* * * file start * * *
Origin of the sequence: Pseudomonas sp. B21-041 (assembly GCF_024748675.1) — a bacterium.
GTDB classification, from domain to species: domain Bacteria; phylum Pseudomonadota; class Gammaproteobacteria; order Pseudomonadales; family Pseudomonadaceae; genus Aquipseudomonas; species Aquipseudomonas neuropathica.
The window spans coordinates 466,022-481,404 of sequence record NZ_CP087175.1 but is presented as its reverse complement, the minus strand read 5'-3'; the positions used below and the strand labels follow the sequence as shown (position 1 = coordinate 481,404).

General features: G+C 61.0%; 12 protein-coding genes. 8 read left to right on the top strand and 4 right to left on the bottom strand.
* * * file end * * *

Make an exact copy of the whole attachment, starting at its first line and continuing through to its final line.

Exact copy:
Origin of the sequence: Pseudomonas sp. B21-041 (assembly GCF_024748675.1) — a bacterium.
GTDB classification, from domain to species: domain Bacteria; phylum Pseudomonadota; class Gammaproteobacteria; order Pseudomonadales; family Pseudomonadaceae; genus Aquipseudomonas; species Aquipseudomonas neuropathica.
The window spans coordinates 466,022-481,404 of sequence record NZ_CP087175.1 but is presented as its reverse complement, the minus strand read 5'-3'; the positions used below and the strand labels follow the sequence as shown (position 1 = coordinate 481,404).

General features: G+C 61.0%; 12 protein-coding genes. 8 read left to right on the top strand and 4 right to left on the bottom strand.